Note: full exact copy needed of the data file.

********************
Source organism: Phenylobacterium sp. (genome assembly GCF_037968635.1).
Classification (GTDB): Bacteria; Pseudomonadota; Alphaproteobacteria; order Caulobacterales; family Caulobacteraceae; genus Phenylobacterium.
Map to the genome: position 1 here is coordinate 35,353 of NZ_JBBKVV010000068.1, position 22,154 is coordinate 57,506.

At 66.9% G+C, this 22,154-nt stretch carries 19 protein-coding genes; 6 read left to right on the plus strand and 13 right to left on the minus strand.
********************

Source organism: Phenylobacterium sp. (genome assembly GCF_037968635.1).
Classification (GTDB): Bacteria; Pseudomonadota; Alphaproteobacteria; order Caulobacterales; family Caulobacteraceae; genus Phenylobacterium.
Map to the genome: position 1 here is coordinate 35,353 of NZ_JBBKVV010000068.1, position 22,154 is coordinate 57,506.

At 66.9% G+C, this 22,154-nt stretch carries 19 protein-coding genes; 6 read left to right on the plus strand and 13 right to left on the minus strand.